On June 11, 1980, Robinson telephoned Ragan and placed an order to sell 48 pork belly futures for Sansom's account. Ragan executed the order, without asking Loughridge whether he had authorized the sale or delegated to Robinson his exclusive authority to trade. Ragan had good reasons to be suspicious of the order, both because he had never been advised that Robinson had authority to trade for Sansom, and because the order was patently at odds with the well-understood tax goals of the client's account.


On June 19, 1980, Ragan, Robinson and Loughridge met in Philadelphia. Ragan spoke very generally about Sansom's trading program and reported that all was well. Ragan did not mention the sale of pork belly futures he had made eight days before at Robinson's behest, although at that meeting he could easily have verified Robinson's authority to initiate trades. Ragan also furnished Loughridge with a list of transactions in Sansom's account through June 11. Significantly, however, the list did not include the sale of pork belly futures on June 11 that Robinson had requested, even though three other transactions involving Treasury bills were listed for that date.

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On July 9, 1980, Robinson directed Ragan to offset half of the pork belly futures at a loss of more than $77,000. Ragan did so, again without telephoning Loughridge to confirm Robinson's authority to initiate trades. During the rest of July, Robinson ordered numerous other unprofitable trades in pork belly and live cattle futures. In August and September, he speculated even more heavily, accumulating huge losses.


At no time did Ragan ask Loughridge whether Robinson was authorized to trade for Sansom. When Sansom's losses began to mount, however, he did express his worries to Robinson, who stated that Sansom had hedged the unprofitable trades through orders placed at Bache Halsey Stuart Shields Inc. ("Bache"). Ragan telephoned a broker at Bache to confirm Robinson's story. He was told that Sansom's account at Bache enjoyed a surplus roughly equal to Sansom's aggregate losses at Drexel. The Bache broker refused to tell Ragan, however, what trades had been made through that account. Hence, Ragan could not corroborate Robinson's assertion, although his fears were somewhat allayed. In fact, Sansom's account at Bache was not used to hedge Robinson's trades at Drexel.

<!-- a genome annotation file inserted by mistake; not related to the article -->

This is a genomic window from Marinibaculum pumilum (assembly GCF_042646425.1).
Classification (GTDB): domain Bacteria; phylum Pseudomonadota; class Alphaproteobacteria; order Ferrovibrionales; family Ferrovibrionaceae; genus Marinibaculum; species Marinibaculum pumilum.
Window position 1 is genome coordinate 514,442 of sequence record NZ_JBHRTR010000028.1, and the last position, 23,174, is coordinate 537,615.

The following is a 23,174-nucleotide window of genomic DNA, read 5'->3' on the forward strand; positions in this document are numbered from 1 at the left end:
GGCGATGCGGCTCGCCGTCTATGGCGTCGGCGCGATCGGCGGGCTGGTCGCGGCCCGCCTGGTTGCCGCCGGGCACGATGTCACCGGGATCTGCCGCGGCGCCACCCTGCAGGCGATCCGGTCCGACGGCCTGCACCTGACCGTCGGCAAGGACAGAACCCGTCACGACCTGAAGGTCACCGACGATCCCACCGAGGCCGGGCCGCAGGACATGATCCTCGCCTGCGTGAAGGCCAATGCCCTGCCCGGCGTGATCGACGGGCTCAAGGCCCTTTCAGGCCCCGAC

Throughout this period, Drexel regularly sent account statements to Sansom, marked to the attention of Loughridge. The statements requested the client to report any inaccuracies immediately. Sansom never complained about the unauthorized trades, because Loughridge trusted Robinson to read the statements and apprise him of the account's status, and Robinson never mentioned the unauthorized, speculative commodity trades that he had placed with Ragan. Sansom deposited over $1.3 million in the account between July and September 1980 in order to cover its losses. Most of the checks were signed by Waterman. Neither Loughridge nor Waterman questioned Robinson when he presented the checks for their signatures.


In mid-September 1980, Ragan and Loughridge discussed a gold trade that Ragan had made for Sansom's account. It is unclear who initiated the call, or how Loughridge learned of the trade. However, it is clear that, as soon as Loughridge became aware of the unauthorized trade, he was explicit in instructing Ragan not to trade in gold. Even though Loughridge expressed concern about commodity trading in the company's account, Ragan never volunteered any information about the orders that had been placed by Robinson, nor did he use the occasion of their September discussion to inquire regarding the efficacy of the commodity trades.


On September 21, 1980, Robinson finally confessed to Loughridge that he had speculated in Sansom's account and had incurred colossal losses. Loughridge promptly closed out all the open commodity contracts the following day. Sansom maintained its account at Drexel, however, so as not to lose the tax benefits it expected to reap from its Treasury bill spreads.


On June 3, 1982, Sansom filed a reparations claim with the Commission against Drexel and Ragan. Sansom's complaint alleged violations of section 4b of the Commodity Exchange Act, 7 U.S.C. Sec. 6b.2 The Administrative Law Judge ("ALJ") who conducted a hearing on Sansom's complaint ruled in favor of Drexel and Ragan and dismissed Sansom's action on May 27, 1986.3 He found that, although Robinson lacked both actual and apparent authority to initiate trades in Sansom's account, Sansom was estopped from claiming injury from the unauthorized trades because Sansom had not complained of them to Drexel despite having received reports of the transactions and having paid $1.3 million to meet its margin requirements.